Pupils from Spring Lane Primary School, Northampton sitting in the school playground.
Pupils from Spring Lane Primary School, Northampton, one of six schools that participated in the folk song writing project © Spring Lane Primary School
Pupils from Spring Lane Primary School, Northampton, one of six schools that participated in the folk song writing project © Spring Lane Primary School

School Children Create New Folk Songs Inspired by Local Heritage

Historic England and multi-award-winning folk group, The Young‘uns, have been collaborating with six schools in Buckingham, Northampton and Milton Keynes on a project to create a series of new folk songs inspired by each of the towns’ rich history. 

Pupils from schools in the Campfire Education Trust have worked with three-time Radio 2 Folk Award winners, The Young‘uns, to compose, perform and record their own songs, based on their local heritage. Inspiration came from many places, with the themes of the songs ranging from Buckingham’s lacemaking tradition and the legend of an ancient well, to the Great Fire of Northampton in 1675. 

The six schools each participated in online songwriting workshops with the folk trio, who have combined educational work with a successful international touring career over the last decade. 

The participating schools are: Bourton Meadow, George Grenville and Lace Hill Academies in Buckingham; Lumbertubs and Spring Lane Primary Schools in Northampton and Moorland Primary in Milton Keynes.  

We discovered folk songs and their transformative power by accident in a pub when we were teenagers. They gave us a proud, outward looking, inclusive and creative identity. We thought: 'why didn't anyone teach us these songs when we were at school?’ It's been part of our mission ever since to share and create songs that celebrate heritage and community in fun creative ways with as many young people as possible.
Sean Cooney The Young'uns

Ahead of these workshops, Kate Argyle from Historic England’s Heritage Schools Programme worked with teachers from the schools to identify themes and subjects for the new compositions.

She provided training around discovering local heritage, enabling each school to choose the focus for their song, as well as helping the children to learn more about their local area.

All schools taking part in the project have received a national Heritage Schools Award, which is given to schools by Historic England that have successfully supported pupils to better understand their local heritage and its importance.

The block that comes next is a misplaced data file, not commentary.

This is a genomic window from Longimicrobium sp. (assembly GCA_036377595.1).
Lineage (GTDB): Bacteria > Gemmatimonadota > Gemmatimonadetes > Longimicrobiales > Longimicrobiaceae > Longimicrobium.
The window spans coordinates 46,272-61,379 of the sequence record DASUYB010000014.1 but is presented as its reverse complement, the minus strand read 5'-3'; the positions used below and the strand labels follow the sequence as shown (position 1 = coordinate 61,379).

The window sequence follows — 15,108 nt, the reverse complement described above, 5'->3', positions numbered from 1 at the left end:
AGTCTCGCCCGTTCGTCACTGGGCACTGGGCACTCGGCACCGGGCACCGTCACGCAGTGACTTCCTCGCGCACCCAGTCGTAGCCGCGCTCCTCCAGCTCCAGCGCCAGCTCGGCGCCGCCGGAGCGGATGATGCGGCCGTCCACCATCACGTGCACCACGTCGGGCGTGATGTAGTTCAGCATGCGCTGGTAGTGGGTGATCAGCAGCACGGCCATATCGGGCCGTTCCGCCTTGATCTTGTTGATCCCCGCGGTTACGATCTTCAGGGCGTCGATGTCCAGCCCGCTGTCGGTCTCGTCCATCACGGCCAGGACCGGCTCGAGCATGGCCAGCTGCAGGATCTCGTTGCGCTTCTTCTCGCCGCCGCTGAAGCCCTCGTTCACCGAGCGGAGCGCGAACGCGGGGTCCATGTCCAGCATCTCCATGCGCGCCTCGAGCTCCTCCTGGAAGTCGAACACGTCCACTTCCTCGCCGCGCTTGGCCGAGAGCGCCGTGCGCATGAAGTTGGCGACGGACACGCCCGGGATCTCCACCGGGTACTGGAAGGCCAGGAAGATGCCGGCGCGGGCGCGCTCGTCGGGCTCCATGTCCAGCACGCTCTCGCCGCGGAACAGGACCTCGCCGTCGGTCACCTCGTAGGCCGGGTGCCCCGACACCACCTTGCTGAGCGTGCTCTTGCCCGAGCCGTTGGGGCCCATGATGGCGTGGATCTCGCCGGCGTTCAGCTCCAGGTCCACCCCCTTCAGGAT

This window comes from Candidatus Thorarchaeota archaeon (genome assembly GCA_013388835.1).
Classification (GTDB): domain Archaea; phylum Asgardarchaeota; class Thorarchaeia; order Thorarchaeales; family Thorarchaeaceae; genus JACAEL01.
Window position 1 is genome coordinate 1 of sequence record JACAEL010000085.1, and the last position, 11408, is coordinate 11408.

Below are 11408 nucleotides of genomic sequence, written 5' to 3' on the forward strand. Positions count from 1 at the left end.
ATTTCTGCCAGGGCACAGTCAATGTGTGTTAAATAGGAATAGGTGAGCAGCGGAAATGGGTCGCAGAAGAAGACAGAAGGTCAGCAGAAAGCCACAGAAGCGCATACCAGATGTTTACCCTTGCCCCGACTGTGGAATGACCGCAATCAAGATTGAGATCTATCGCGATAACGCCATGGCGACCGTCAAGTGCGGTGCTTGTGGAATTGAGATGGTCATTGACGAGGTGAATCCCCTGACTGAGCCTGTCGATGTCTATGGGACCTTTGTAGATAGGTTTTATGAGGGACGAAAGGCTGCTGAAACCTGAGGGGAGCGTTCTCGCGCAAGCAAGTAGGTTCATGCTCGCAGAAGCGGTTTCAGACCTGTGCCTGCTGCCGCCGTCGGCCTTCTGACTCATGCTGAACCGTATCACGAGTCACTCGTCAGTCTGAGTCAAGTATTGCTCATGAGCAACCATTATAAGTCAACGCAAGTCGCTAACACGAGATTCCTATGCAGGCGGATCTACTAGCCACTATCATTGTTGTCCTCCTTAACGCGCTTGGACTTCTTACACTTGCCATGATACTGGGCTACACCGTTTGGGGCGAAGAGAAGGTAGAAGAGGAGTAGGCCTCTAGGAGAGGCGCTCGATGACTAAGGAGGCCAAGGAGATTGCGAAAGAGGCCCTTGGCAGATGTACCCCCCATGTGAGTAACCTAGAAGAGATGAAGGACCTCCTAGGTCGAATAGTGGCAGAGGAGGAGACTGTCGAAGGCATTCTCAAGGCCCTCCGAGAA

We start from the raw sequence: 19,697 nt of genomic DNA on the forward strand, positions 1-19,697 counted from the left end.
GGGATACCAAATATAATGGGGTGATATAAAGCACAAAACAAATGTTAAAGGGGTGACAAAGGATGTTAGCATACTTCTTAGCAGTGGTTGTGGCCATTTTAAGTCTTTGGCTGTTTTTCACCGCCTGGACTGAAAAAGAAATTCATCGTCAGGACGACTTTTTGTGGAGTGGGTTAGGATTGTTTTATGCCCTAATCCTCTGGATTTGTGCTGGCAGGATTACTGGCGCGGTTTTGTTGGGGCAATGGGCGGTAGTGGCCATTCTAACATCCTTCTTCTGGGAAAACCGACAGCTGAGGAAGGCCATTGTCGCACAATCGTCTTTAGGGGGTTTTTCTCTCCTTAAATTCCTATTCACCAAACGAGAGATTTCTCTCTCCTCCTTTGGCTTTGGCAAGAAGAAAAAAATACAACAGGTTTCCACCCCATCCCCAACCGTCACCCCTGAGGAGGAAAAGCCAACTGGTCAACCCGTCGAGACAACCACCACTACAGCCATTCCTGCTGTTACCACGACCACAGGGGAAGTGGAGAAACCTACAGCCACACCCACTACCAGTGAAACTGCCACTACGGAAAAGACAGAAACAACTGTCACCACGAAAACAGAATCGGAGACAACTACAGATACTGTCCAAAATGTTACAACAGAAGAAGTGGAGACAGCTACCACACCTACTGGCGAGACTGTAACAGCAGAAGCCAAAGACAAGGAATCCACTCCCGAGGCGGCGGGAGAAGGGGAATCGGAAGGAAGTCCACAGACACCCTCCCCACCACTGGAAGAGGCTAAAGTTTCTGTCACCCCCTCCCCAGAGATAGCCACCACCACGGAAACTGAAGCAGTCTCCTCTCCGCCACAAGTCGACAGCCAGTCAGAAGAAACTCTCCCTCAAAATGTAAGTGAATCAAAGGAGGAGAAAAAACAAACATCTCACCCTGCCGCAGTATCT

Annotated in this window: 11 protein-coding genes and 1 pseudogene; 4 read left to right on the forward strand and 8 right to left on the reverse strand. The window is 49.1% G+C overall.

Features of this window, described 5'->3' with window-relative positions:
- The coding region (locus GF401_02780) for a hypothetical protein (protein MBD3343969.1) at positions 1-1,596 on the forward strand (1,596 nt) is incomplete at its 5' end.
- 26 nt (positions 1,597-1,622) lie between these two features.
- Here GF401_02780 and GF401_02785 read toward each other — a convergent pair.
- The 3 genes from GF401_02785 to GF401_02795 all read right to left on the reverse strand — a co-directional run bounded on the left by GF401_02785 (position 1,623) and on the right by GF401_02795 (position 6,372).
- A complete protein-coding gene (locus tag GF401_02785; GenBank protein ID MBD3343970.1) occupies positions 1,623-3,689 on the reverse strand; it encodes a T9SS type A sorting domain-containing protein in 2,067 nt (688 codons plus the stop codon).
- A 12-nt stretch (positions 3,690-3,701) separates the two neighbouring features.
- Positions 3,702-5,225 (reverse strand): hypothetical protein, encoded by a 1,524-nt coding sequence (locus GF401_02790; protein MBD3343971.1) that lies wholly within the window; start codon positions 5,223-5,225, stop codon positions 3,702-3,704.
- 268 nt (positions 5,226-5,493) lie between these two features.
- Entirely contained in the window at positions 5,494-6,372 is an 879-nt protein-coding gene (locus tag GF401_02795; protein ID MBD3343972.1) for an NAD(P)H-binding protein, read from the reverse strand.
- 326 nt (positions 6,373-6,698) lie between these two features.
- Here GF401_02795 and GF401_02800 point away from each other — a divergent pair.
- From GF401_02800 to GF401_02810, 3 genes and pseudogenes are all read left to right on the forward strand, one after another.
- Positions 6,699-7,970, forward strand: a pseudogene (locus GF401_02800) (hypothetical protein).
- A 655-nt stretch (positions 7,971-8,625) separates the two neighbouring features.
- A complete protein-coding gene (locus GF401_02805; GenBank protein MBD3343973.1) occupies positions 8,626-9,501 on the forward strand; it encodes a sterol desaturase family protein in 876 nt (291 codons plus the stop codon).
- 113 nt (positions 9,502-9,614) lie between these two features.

This has been a fantastic opportunity for the children to create a unique song inspired by their local heritage with one of the county’s leading folk groups. Local heritage is a fabulous source of inspiration across the curriculum and I am delighted to have had the opportunity to work with staff, equipping them with a wealth of local heritage resources to inspire learning and creativity in the future.

The fact that this project succeeded in the face of the lockdowns and disruption of the past year is a testament to the resilience and determination of the schools to give their students the best experiences.
Kate Argyle, Local Heritage Education Manager Historic England

A virtual celebratory concert was held on Monday 12 July 2021, where the children, staff and invited guests heard The Young’uns perform the new songs along with one specially commissioned for the whole Campfire Trust.

The folk song project was conceived and organised by education consultant and folk music enthusiast Karin Horowitz.

It’s a joy to have brought the amazing work the Young’uns in schools together with the treasure trove of heritage material Historic England has provided. This project has given a great boost to the well-being of both children and staff.
Karin Horowitz, Education Consultant
Campfire Education Trust has been delighted to be able to have its schools take part in such an interesting project that has combined history and music. The children and staff in all our schools have learnt so much about their local areas and having the opportunity to compose a song has been a lot of fun. We are so glad to be able to share the excellent results of the project with a wider audience.
Sarah Conant, Chief Executive Officer Campfire Education Trust

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